What do I need to do to protect my information? | We are deeply aware of how important your personal information is to you; it is equally as important to us. In addition to the steps we have already taken, there are several steps you can take to protect yourself from fraud both now and in the future. We have already advised the three major U.S. credit reporting agencies about this incident and have given those agencies an official report, alerting them to the fact that the incident occurred. However, we have not notified them about the presence of patient specific information in the data breach. Because this is a serious incident, we strongly encourage you to take these steps now to help prevent and detect any misuse of your information:
1. First, if you are a HOPE patient or have been treated at the health center dating back to January of 2005 you may be affected by this data breach. To verify if you were or were not affected you may call the health center at 615-644-2000 and dial ext. 125 to speak to a member of our privacy team.
2. Next, if your information was involved, we recommend that you immediately place a fraud alert on your credit files to protect yourself from the possibility of identity theft. An initial fraud alert is valid for 90 days. To initiate a fraud alert, contact ONE of the three major credit reporting agencies listed below. It is not necessary to contact all three; the one you contact will notify the other two as they are required to by law. To make this process as easy for you as possible we are providing the information below for each credit agency. If you need any help with this process please feel free to contact HOPE’s Privacy Hotline at 615-644-2000 and dial ext. 125.
3. After the fraud alert is complete, if anyone attempts to open a credit account in your name (related to this incident or any other), the lender will be alerted that you could be a victim of fraud. The lender should then take appropriate measures to verify your identity and intent to open the account. (Please note, a fraud alert should not prevent you from using your existing credit cards or any other extensions of credit.)
4. After the call to one of the above agencies you will receive a letter with instructions about how to get a free copy of your credit report. Once you receive your credit report, review it carefully to verify that all information is correct and that there are no accounts you did not open.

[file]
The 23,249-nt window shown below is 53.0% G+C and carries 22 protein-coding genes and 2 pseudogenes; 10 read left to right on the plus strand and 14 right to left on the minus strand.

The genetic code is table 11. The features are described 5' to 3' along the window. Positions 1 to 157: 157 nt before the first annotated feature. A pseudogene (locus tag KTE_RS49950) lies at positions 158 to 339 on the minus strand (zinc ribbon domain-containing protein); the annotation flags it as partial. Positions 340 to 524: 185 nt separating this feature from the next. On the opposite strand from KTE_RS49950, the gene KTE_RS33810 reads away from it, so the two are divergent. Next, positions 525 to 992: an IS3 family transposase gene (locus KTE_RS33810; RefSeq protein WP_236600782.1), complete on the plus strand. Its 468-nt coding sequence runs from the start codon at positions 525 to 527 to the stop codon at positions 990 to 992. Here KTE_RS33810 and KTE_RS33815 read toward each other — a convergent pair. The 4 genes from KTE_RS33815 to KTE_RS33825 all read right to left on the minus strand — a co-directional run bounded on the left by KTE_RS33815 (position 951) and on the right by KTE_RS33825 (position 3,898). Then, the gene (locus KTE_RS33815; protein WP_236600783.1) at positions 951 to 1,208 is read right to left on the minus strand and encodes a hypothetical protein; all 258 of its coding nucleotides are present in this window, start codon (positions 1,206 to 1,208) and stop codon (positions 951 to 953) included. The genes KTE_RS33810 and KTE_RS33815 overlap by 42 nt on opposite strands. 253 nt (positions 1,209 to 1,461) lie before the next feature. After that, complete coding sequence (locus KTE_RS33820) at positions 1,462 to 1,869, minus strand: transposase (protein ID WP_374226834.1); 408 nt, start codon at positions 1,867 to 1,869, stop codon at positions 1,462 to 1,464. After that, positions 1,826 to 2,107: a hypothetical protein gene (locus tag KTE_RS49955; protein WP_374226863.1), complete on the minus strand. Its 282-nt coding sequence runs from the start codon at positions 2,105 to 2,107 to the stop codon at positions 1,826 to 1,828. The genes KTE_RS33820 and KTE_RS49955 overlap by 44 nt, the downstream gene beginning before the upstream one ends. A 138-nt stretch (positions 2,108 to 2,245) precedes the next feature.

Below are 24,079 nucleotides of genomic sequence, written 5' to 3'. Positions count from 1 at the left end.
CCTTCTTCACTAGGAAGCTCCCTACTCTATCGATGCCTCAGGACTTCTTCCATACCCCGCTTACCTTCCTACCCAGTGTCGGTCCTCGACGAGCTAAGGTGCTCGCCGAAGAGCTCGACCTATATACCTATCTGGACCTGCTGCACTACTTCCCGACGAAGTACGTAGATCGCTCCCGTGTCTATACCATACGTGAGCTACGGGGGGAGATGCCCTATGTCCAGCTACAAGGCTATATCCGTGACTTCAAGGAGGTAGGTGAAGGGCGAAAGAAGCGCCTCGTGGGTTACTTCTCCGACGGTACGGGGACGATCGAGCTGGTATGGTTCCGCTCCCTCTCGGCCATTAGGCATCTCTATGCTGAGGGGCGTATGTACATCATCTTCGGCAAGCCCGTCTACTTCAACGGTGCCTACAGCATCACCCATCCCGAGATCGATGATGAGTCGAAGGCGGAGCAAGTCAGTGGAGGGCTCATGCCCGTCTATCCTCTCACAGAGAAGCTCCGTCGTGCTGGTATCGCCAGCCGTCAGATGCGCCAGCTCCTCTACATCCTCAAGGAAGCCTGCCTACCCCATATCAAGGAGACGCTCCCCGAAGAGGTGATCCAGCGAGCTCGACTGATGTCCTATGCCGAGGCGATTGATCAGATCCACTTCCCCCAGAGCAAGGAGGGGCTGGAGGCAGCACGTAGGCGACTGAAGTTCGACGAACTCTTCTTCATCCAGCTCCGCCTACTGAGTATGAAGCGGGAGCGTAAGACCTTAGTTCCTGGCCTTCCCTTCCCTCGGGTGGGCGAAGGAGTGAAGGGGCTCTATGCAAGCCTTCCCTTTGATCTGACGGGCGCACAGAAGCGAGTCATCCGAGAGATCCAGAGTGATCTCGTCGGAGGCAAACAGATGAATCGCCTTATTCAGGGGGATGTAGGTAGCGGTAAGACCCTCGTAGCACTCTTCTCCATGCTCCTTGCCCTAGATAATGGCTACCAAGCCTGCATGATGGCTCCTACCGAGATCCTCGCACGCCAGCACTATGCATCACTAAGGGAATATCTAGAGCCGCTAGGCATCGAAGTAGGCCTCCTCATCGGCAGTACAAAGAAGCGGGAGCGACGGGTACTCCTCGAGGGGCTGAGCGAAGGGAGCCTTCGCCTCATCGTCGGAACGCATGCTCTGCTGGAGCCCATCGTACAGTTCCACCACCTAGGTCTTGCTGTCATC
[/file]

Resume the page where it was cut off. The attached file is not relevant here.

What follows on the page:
5. We suggest that you monitor your credit reports for several months.
6. We also suggest that you closely monitor your financial/bank accounts for several months. Report anything suspicious to your financial institution or bank right away.
7. Even if you do not find any suspicious activity on your initial credit reports or financial accounts, we recommend that you check them regularly. Doing this can help you spot problems and address them quickly. Financial fraud is becoming more and more common, and this good practice will help protect you from harm that may come your way related to this event or any other.
We understand that this event may cause worry and inconvenience in your life, and for that we are deeply sorry. We sincerely regret this incident occurred on our watch and commit to minimizing the risk of anything similar taking place in the future. We respect the private nature of your personal information and always strive to protect it from unauthorized or unnecessary disclosure. We are committed to providing you with consistent quality healthcare, including the protection of your privacy. We do sincerely ask that you give us the opportunity to demonstrate just how serious we are about this commitment.
Many things have changed at HOPE over the past year as we have continued to grow. With this growth, great things are in store for our patients as we strive to become one of the leading medical and mental healthcare providers in this community. We invite you to continue to be part of the great work that is taking place at HOPE. If you have any questions, please do not hesitate to contact the office of HOPE’s Chief Privacy Officer directly at (615) 644-2000, ext. 112, or feel free to send an email to firstname.lastname@example.org.
AUTHORIZED FOR OFFICIAL RELEASE BY THE OFFICE OF:
Joey Forman, CIO/CDO/CCO
Chief Information & Development Officer
Facilitating the role of Chief Privacy Officer
Facilitating the role of Chief Compliance Officer